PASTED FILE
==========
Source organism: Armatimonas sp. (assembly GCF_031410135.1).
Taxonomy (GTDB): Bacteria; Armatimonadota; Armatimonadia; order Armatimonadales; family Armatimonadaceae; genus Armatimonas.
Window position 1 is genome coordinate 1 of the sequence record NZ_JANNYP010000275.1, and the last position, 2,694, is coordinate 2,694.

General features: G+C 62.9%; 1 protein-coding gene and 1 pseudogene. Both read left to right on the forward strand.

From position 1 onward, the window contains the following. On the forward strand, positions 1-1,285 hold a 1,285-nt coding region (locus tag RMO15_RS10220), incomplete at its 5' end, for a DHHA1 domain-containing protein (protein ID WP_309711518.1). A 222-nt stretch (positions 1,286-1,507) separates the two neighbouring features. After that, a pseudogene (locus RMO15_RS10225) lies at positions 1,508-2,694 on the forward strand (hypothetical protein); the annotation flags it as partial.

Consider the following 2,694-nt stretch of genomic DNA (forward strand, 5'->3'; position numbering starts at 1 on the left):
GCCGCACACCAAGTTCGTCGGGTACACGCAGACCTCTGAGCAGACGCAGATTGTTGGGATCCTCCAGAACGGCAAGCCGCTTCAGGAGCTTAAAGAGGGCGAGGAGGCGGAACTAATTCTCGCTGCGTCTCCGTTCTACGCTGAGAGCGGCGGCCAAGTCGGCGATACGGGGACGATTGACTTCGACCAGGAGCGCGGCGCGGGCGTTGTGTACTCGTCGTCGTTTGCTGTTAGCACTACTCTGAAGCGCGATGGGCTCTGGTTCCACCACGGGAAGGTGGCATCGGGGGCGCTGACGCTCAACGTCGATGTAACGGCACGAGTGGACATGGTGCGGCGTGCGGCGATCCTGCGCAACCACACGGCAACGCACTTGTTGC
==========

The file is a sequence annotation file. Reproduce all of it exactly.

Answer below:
Source organism: Armatimonas sp. (assembly GCF_031410135.1).
Taxonomy (GTDB): Bacteria; Armatimonadota; Armatimonadia; order Armatimonadales; family Armatimonadaceae; genus Armatimonas.
Window position 1 is genome coordinate 1 of the sequence record NZ_JANNYP010000275.1, and the last position, 2,694, is coordinate 2,694.

General features: G+C 62.9%; 1 protein-coding gene and 1 pseudogene. Both read left to right on the forward strand.

From position 1 onward, the window contains the following. On the forward strand, positions 1-1,285 hold a 1,285-nt coding region (locus tag RMO15_RS10220), incomplete at its 5' end, for a DHHA1 domain-containing protein (protein ID WP_309711518.1). A 222-nt stretch (positions 1,286-1,507) separates the two neighbouring features. After that, a pseudogene (locus RMO15_RS10225) lies at positions 1,508-2,694 on the forward strand (hypothetical protein); the annotation flags it as partial.

Consider the following 2,694-nt stretch of genomic DNA (forward strand, 5'->3'; position numbering starts at 1 on the left):
GCCGCACACCAAGTTCGTCGGGTACACGCAGACCTCTGAGCAGACGCAGATTGTTGGGATCCTCCAGAACGGCAAGCCGCTTCAGGAGCTTAAAGAGGGCGAGGAGGCGGAACTAATTCTCGCTGCGTCTCCGTTCTACGCTGAGAGCGGCGGCCAAGTCGGCGATACGGGGACGATTGACTTCGACCAGGAGCGCGGCGCGGGCGTTGTGTACTCGTCGTCGTTTGCTGTTAGCACTACTCTGAAGCGCGATGGGCTCTGGTTCCACCACGGGAAGGTGGCATCGGGGGCGCTGACGCTCAACGTCGATGTAACGGCACGAGTGGACATGGTGCGGCGTGCGGCGATCCTGCGCAACCACACGGCAACGCACTTGTTGC